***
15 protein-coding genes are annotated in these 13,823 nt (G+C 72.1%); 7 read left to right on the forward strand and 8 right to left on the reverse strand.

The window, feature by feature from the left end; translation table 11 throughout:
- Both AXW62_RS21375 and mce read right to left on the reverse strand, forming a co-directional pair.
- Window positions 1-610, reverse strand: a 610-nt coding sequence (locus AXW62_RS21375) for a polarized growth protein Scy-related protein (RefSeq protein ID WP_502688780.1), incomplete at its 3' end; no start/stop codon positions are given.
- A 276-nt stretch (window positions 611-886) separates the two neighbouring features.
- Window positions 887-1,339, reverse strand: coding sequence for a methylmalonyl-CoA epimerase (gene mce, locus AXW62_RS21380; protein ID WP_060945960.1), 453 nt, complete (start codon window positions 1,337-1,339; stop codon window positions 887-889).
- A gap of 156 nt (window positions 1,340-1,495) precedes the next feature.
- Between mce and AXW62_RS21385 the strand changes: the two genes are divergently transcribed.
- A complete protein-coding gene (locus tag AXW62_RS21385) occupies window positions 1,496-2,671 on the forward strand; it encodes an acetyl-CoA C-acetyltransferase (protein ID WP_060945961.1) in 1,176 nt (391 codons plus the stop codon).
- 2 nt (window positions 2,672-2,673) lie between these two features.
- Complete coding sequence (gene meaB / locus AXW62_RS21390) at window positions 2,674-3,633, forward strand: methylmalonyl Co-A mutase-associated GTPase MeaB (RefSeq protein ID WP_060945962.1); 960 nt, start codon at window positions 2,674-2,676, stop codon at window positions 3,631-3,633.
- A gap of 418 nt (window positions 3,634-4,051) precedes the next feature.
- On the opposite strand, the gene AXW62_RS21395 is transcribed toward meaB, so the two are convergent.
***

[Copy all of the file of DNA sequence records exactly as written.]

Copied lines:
15 protein-coding genes are annotated in these 13,823 nt (G+C 72.1%); 7 read left to right on the forward strand and 8 right to left on the reverse strand.

The window, feature by feature from the left end; translation table 11 throughout:
- Both AXW62_RS21375 and mce read right to left on the reverse strand, forming a co-directional pair.
- Window positions 1-610, reverse strand: a 610-nt coding sequence (locus AXW62_RS21375) for a polarized growth protein Scy-related protein (RefSeq protein ID WP_502688780.1), incomplete at its 3' end; no start/stop codon positions are given.
- A 276-nt stretch (window positions 611-886) separates the two neighbouring features.
- Window positions 887-1,339, reverse strand: coding sequence for a methylmalonyl-CoA epimerase (gene mce, locus AXW62_RS21380; protein ID WP_060945960.1), 453 nt, complete (start codon window positions 1,337-1,339; stop codon window positions 887-889).
- A gap of 156 nt (window positions 1,340-1,495) precedes the next feature.
- Between mce and AXW62_RS21385 the strand changes: the two genes are divergently transcribed.
- A complete protein-coding gene (locus tag AXW62_RS21385) occupies window positions 1,496-2,671 on the forward strand; it encodes an acetyl-CoA C-acetyltransferase (protein ID WP_060945961.1) in 1,176 nt (391 codons plus the stop codon).
- 2 nt (window positions 2,672-2,673) lie between these two features.
- Complete coding sequence (gene meaB / locus AXW62_RS21390) at window positions 2,674-3,633, forward strand: methylmalonyl Co-A mutase-associated GTPase MeaB (RefSeq protein ID WP_060945962.1); 960 nt, start codon at window positions 2,674-2,676, stop codon at window positions 3,631-3,633.
- A gap of 418 nt (window positions 3,634-4,051) precedes the next feature.
- On the opposite strand, the gene AXW62_RS21395 is transcribed toward meaB, so the two are convergent.